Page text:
The British Isles is no stranger to the fanatic flavors of the far-right.
The advent of fascism in the U.K. came in the pre-war years with Oswald Mosley’s British Union of Fascists and evolved over the decades -- the National Front in the 1970s, the British National Party in the 1980s and the English Defence League and Britain First over the past decade.
These organizations were created as a response to Britain’s increasingly multicultural society as ethnic minorities arrived in the UK in search of a stable and secure life.
Though these organizations number in the many, they all espouse the same ideas and beliefs centered around opposition to immigration, fascism and nationalism.
They have emphasized in their manifestos their wish to preserve what they perceive to be the traditional British culture and have increasingly campaigned against the presence of non-white migrants.
Although these organizations have attempted to become involved in mainstream politics, they have nonetheless remained on the fringes of U.K. politics.
Anas Altikriti, CEO of The Cordoba Foundation, has said that “traditionally, the far-right in Britain has been associated with failure” and that “in the U.K. the main far-right political parties… have struggled to break into mainstream politics”.
In the last eight years, the English Defence League and Britain First have emerged as the most prominent far-right groups in the U.K.
Like their predecessors, they have continued to campaign against immigration and multiculturalism.
However, unlike their predecessors, they have increasingly taken on an anti-Islam platform, appealing to a nationalist sentiment that focuses on cultural differences with Muslim communities.
Their campaigns consist of violent demonstrations against the supposed “Islamification of Britain”; “Christian patrols” among Muslim communities that harass Muslims as they go about their daily lives; and “Mosque invasions” in which they forcefully enter mosques and distribute Islamophobic literature.
These campaigns have drawn positive attention from certain segments of society where unemployment is high and there are a number of existing socio-economic problems.
As a result, the number of hate crimes against ethnic minorities, specifically Muslim communities, has risen in the last eight years.
In a 2010 survey on British social attitudes, 77 percent of respondents saw Islam as a threat to British life and 55 percent were bothered by the presence of mosques.
In 2012, parliament’s Home Affairs Select Committee reported that there were 17 terrorists with far-right links serving prison sentences.
On June 23, 2016, 52 percent of the U.K. electorate voted to leave the European Union.
This was in part due to fears, stoked by far-right groups and the eurosceptic U.K. Independence Party, that Britain and its native, white culture would be greatly undermined should it follow other EU nations in allowing refugees to settle.
As a result of the Brexit vote, hate crime in the U.K. has seen an exponential rise in comparison to previous years.
In its 2016 report, Tell MAMA, an organization that documents anti-Muslim attacks, reported that the number of hate crimes jumped from the average of 15 to 69 between June 24 and June 30 last year, an increase of 475 percent over previous months.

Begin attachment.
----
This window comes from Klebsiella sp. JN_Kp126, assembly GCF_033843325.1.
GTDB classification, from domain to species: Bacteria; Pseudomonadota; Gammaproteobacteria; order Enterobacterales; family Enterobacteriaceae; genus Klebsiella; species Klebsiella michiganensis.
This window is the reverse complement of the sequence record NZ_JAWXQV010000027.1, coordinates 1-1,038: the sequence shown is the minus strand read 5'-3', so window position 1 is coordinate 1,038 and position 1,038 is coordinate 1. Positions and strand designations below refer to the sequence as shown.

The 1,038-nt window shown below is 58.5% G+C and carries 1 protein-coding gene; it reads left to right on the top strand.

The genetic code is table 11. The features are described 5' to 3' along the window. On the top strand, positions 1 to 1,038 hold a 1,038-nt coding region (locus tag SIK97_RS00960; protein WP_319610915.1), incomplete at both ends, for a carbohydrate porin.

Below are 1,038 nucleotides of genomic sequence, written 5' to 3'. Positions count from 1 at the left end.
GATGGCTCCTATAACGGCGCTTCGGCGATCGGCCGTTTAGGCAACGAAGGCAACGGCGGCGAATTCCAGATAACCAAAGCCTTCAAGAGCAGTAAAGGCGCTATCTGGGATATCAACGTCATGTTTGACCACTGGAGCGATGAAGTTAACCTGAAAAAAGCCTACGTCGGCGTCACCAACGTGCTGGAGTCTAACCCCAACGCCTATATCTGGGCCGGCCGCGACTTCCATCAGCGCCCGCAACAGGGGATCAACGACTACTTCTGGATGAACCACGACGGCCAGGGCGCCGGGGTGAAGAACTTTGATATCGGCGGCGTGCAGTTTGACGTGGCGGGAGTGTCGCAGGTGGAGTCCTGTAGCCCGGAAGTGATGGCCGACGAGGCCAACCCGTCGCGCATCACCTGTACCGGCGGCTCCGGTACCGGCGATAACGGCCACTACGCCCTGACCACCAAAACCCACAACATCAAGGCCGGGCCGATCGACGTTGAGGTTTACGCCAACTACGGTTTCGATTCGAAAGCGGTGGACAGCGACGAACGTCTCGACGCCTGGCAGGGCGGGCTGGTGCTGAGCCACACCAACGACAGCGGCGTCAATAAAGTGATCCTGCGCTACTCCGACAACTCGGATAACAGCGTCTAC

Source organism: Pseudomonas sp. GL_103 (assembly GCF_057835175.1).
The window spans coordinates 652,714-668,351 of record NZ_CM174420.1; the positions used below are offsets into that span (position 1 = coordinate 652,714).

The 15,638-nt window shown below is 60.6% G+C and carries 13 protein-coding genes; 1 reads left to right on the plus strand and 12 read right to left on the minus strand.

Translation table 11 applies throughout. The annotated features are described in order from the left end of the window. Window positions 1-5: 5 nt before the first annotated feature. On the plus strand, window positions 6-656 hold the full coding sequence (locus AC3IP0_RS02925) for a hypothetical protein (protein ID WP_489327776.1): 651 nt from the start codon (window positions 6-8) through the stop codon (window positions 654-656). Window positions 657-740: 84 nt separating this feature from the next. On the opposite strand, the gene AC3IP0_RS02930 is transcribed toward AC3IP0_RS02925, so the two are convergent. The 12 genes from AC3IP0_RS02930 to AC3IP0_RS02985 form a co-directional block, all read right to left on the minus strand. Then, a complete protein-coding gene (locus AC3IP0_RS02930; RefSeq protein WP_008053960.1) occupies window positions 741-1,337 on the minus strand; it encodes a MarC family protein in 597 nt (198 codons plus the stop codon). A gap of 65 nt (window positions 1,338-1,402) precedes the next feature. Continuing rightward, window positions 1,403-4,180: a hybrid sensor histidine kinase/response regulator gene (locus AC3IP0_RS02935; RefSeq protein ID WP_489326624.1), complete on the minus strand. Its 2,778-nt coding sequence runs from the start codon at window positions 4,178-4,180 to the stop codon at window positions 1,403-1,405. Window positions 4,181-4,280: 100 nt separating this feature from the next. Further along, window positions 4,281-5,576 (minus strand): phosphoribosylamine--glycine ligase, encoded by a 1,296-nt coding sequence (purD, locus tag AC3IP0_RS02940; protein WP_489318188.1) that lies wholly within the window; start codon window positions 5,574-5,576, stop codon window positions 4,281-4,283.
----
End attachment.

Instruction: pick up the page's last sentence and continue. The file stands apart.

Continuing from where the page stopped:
This showed a sharp rise in hate crime in the build-up to the EU referendum and also in the immediate aftermath of the vote.
Furthermore, Tell MAMA reported a 44 percent rise in offline Islamophobic hate crimes in the month following the referendum, with 241 incidents recorded in July, up from 190 incidents a month earlier.
These attacks have been termed as “defensive” hate crimes, where the perpetrators belong to the white community and feel the need to protect their communities and culture from migrants who they deem to be invasive outsiders.
Moreover, they feel that their interests in society, such as control of resources and employment, are under threat from ethnic and migrant communities and thus, due to their insecurities, they respond by attacking those they see as representatives of such communities.
Although such incidents have long occurred, it can be argued that Brexit has acted as a catalyst in the spike in the number of hate crimes.
Far-right groups have also taken advantage of the Brexit vote and used it as an endorsement of their actions, arguing that the referendum has given them legitimacy.
On Nov. 29, U.S. President Donald Trump’s official Twitter account retweeted three anti-Muslim videos from the account of Jayda Fransen, the deputy leader of Britain First.
The unverified videos lacked context and portrayed Muslims in an aggressive and violent light.
By retweeting these inflammatory videos, the president of the United States, who has more than 40 million followers on Twitter, endorsed Britain First and gave the group a platform to continue its attacks against Muslims and other ethnic minorities.
Trump’s retweets drew anger and condemnation across the world. The Muslim Council of Britain, the largest U.K. body representing Muslims, released a statement condemning the “clearest endorsement yet from the U.S. president of the far-right and their vile anti-Muslim propaganda”.
There have been many calls to cancel Trump’s planned state visit to the U.K. and many have called on Prime Minister Theresa May to take a harder line with the president.
It is important to note that the Twitter account of Fransen, who was convicted of religiously aggravated harassment last year after abusing a woman wearing a hijab, has gained a large number of followers since she was retweeted by Trump.
By Muhammad Mussa
The writer is a post-graduate student at the School of Oriental and African Studies, University of London.